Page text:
2021 is the 50th anniversary of the last trip of the sidewheel steamboat Alexander Hamilton, so we thought we'd highlight one of the artifacts currently on display in the museum's new mini-exhibit about the Hamilton and her last voyage.
This life ring from the Alexander Hamilton was donated to the museum in 1986 by Charles Metzger, just 15 years after the Hamilton's last trip.
Built in 1924 and taken out of service at the end of 1971, the Alexander Hamilton was built for the Hudson River Day Line and is considered "the last of the Dayliners," and was the last Hudson River sidewheel steamboat constructed. Over 300 feet long, she was not the largest of the Hudson River steamboats, but her construction toward the end of the steamboat heyday on the Hudson River makes her unique. Accommodating over 3,000 passengers, she ran from Albany to New York City until the last few years of her service, when the route was shortened to Poughkeepsie to New York City.
Life rings like this one were used as emergency life preservers for situations when passengers or crew fell overboard or when anyone ended up in the water and needed rescuing. They were designed to be thrown out to a person in the water, and had a line attached so that rescuers could pull the overboard person back to the boat for recovery. Historic life rings were often made of cork, but after WWI they were also made of balsa wood. These lightweight substances would float, allowing the overboard victim to keep their head above water until rescue. The ring design was first posited by Leonardo DaVinci, and was easy to place around one's middle, which is why the rings are sometimes called lifebelts or lifebuoys, among many other names.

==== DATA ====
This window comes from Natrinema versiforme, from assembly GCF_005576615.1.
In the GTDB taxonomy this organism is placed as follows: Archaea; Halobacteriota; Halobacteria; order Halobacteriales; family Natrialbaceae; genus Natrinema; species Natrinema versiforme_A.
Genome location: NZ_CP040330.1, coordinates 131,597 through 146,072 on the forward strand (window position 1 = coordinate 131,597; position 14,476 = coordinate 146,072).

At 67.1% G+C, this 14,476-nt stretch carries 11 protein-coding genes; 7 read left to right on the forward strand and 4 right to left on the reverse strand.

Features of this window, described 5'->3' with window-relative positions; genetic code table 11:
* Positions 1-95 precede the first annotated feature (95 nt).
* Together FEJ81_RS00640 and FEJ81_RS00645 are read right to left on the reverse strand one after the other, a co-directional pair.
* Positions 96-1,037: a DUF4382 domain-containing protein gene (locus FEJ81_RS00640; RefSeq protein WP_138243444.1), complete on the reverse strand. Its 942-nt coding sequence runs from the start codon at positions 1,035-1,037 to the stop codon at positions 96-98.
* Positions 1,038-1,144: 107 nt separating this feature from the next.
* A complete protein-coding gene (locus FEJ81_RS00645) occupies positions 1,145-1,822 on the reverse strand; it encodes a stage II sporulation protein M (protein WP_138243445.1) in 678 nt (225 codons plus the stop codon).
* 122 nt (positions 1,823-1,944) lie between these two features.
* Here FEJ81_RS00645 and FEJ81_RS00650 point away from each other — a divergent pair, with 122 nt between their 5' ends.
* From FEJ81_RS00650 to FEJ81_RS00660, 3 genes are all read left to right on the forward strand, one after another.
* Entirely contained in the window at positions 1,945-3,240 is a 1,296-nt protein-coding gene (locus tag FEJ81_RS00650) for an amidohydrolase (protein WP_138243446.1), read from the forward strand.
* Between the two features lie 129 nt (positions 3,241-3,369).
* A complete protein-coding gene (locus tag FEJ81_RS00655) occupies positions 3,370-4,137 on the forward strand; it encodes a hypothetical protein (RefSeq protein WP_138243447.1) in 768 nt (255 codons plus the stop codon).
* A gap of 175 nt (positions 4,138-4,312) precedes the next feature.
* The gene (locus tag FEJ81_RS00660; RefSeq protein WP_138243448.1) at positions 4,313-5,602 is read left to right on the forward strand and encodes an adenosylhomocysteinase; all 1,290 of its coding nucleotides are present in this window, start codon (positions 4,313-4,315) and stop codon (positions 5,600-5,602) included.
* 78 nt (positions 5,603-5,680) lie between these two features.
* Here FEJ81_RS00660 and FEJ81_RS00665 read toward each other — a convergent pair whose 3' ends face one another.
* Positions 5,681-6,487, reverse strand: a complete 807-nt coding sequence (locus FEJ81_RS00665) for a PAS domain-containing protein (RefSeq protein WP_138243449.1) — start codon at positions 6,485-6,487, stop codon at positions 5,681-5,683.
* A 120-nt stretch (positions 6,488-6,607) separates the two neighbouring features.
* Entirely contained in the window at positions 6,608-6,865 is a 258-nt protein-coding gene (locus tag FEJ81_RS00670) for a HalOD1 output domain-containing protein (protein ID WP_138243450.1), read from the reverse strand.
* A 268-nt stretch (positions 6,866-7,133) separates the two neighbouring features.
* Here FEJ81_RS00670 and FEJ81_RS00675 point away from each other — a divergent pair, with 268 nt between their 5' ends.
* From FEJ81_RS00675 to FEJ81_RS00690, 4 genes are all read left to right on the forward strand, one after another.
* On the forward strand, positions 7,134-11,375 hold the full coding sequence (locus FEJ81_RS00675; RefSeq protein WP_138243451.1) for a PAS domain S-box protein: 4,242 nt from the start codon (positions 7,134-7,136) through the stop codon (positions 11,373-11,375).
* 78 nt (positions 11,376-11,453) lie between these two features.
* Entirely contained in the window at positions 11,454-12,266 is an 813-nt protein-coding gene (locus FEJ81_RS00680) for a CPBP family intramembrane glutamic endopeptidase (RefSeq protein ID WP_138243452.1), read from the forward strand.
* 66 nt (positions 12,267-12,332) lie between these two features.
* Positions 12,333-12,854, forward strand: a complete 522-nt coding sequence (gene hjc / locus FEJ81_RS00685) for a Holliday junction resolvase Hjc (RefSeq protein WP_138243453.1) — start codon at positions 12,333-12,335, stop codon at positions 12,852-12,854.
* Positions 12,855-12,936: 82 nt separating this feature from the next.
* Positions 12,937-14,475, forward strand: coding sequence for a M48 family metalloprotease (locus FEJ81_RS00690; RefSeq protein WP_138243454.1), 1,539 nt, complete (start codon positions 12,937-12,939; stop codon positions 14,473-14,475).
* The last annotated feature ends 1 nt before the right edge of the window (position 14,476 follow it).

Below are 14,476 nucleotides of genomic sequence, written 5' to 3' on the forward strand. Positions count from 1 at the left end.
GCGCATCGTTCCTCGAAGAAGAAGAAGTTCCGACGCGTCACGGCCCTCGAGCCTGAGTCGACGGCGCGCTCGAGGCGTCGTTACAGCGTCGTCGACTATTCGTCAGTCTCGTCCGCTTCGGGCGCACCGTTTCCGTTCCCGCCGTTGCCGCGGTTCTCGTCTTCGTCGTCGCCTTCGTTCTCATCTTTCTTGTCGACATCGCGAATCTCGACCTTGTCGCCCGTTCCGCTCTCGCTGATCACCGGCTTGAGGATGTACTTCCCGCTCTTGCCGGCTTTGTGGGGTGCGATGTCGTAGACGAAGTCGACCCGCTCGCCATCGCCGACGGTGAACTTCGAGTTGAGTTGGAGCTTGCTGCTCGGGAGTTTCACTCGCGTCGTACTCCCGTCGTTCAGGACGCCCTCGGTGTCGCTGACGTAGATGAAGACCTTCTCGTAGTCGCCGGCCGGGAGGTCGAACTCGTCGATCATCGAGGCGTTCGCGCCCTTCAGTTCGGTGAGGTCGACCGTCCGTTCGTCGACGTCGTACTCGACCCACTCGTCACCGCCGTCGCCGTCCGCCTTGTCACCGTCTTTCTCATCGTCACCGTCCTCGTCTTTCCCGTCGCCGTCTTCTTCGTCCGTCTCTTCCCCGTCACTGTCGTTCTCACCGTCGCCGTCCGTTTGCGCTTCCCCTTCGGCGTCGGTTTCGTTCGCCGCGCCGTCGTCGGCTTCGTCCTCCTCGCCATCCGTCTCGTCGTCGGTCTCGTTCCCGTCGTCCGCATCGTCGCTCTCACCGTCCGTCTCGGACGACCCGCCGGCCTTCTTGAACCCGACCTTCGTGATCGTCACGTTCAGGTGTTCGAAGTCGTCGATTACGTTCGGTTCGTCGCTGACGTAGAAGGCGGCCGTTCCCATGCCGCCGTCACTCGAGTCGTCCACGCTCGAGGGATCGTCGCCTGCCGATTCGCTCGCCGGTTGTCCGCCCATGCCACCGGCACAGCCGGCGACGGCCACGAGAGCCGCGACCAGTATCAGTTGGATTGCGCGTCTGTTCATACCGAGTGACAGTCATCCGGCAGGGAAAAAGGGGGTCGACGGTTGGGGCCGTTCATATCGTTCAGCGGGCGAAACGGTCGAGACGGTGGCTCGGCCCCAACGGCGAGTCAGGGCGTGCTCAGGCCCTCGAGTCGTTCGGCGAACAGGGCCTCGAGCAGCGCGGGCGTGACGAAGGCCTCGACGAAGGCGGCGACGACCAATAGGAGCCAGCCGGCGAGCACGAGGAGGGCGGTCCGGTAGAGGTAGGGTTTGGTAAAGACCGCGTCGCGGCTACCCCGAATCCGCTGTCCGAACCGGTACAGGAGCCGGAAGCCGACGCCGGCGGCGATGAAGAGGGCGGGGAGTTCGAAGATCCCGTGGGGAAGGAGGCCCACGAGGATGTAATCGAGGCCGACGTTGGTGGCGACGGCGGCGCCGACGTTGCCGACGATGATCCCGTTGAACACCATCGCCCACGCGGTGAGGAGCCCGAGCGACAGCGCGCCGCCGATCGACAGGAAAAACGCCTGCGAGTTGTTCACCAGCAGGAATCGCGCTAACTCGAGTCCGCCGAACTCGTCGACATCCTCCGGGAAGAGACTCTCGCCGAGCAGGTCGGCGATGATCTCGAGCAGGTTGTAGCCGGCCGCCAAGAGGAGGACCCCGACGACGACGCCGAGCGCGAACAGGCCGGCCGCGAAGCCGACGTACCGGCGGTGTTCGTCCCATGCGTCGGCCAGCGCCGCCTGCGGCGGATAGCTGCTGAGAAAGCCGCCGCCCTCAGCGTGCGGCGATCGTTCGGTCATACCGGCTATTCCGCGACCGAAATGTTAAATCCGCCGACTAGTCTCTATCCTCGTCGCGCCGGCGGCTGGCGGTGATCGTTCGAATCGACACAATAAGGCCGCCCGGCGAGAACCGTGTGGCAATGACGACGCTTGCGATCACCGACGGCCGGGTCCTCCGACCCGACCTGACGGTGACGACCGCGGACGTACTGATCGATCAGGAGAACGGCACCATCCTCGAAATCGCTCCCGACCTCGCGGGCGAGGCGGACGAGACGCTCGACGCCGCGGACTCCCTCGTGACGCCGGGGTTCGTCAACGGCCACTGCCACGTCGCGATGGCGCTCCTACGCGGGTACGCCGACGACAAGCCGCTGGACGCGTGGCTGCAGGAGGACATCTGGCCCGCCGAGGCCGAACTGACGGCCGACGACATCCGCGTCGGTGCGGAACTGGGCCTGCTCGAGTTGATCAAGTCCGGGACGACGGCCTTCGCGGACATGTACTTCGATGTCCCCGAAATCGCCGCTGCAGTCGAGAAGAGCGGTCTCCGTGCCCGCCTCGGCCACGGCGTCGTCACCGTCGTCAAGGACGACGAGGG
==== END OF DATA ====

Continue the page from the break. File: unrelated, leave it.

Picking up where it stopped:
Life rings still remain in use today at marinas and on board vessels where passengers and crew do not regularly use personal floatation devices due to the size of the vessel. The overall basic design remains unchanged - a circle or u-shape floatation device with a line attached to shore or the vessel. Some modern life rings include water-activated lights and GPS tracking, especially those used on ocean-going vessels.
This life ring from the Alexander Hamilton is one of several historic life rings from Hudson River steamboats in the museum's collection. If you would like to visit this artifact in person, it is currently on display in the museum's East Gallery.
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This blog is written by Hudson River Maritime Museum staff, volunteers and guest contributors.
Hudson River Maritime Museum
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